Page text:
“Hurt is a treasure, locked in a dungeon, guarded by a dragon,” the author said in a podcast I was listening to.
We see hurt as a negative thing. Who likes hurt: physically, emotionally, spiritually? No one does. But, after hearing the author’s words I asked myself, “What if we viewed hurt as something positive?
“You don’t get it, Ashley,” you might be thinking. “I’ve been struggling with a lot.” And that’s okay. I have too.
A Series of Problems
In the past three years I’ve experienced numerous struggles: a close family member battling cancer, a death of a friend, being victimized by a traumatic situation, betrayal, plans going wrong and completely falling apart, personal let downs, and spiritual break downs for what reasons only God can answer.
Trust me, I really do get it and would have loved to deny the hurt each situation delivered, except throwing it under the rug creates a lumpy carpet. It does not go away.
So I decided to do something extremely courageous:
I gave myself permission to become angry, to ask God, “Why?” and “How?” and cried. I did what every brave human ought to do: acknowledge the pain we are tempted to dismiss.
Uh…that’s your “courageous plan?”
Yes, the only way to encounter authentic, life-changing healing is by permitting yourself to feel pain. It’s in experiencing those yucky, upsetting emotions that we are able to build strength.
You don’t have to deny yourself that you aren’t a little broken, or downplay what you’ve gone through. You can allow yourself to be fully human by shedding tears, getting upset, becoming frustrated, questioning a person and situation. Then, once you have reacted, grant yourself the greater freedom of deliberately choosing to be happy, and releasing the “negative” emotions consuming you.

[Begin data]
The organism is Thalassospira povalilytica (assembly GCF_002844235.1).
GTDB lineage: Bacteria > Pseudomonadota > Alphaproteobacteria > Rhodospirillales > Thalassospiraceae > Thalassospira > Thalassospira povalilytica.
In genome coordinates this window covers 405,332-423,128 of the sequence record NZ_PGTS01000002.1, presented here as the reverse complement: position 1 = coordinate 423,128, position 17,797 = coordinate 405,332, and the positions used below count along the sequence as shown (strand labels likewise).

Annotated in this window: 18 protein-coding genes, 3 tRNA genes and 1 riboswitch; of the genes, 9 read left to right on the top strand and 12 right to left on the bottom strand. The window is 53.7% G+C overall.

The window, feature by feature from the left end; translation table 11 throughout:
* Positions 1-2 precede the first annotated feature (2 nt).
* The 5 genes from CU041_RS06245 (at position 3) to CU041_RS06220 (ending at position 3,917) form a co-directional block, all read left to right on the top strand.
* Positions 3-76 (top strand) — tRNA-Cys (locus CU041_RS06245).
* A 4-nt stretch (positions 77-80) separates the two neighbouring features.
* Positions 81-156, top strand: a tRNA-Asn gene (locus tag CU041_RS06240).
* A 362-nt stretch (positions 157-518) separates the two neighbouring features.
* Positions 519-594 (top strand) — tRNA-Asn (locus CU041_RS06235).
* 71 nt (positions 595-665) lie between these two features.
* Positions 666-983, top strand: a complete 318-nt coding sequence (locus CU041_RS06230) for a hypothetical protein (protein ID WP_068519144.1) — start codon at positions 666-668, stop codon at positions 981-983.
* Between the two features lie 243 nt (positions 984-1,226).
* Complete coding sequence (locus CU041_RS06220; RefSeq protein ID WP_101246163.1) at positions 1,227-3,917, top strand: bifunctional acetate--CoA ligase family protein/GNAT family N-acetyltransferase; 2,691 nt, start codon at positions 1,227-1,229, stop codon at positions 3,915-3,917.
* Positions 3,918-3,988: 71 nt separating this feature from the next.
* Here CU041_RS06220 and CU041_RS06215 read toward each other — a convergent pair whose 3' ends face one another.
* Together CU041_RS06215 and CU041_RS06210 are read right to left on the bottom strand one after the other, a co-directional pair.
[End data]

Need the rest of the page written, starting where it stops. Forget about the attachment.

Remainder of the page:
Grant yourself the freedom of choosing to be happy.
I say “negative” because although it’s emotions you’d rather not feel, it’s completely OK for you to be hurt by whatever you are going through. There is healing in the hurt (as crazy as it sounds).
How? Think of it as a broken ankle…
One time I messed up my knee pretty badly. I couldn’t walk without a limp and my leg was almost stuck at a funky 45 degree angle. I had lost the ability to stand up tall because I couldn’t straighten my leg without feeling excruciating pain.
As much as it hurt to, the physical therapist told me to practice straightening it. Trying to escape the pain by not exercising my leg risked allowing my knee to be permanently damaged.
I had to work through the pain — and experience the hurt — in order to reach my healing.
It was process, yes. More times than not the pain felt unbearable. By giving myself permission to feel the hurt by exercising, it lessened and my knee began to repair itself.
The old adage says, “Healing takes time.” I don’t refute that, but healing requires more than time. It requires us to accept discomfort in the process to recovery.
Reflecting on the past several years I can say I am glad I decided to deal with each emotion that hit me. I’m glad I never dismissed what happened. Not only has it developed better mental health by granting me to be human, but it aided me in growing stronger as I exercised building joy, peace, resilience, learning to trust others and even trusting God more.
There’s a reward to follow
Similarly to physical exercise, with time and consent, discomfort can help us develop strength. Therefore, don’t be discouraged. There is healing in your pain. Face your “dragons” may they be fear or shame, acceptance of your weakness, and the list can go on. And once you slay it — because you will — your precious treasure of healing and life afterward will await you.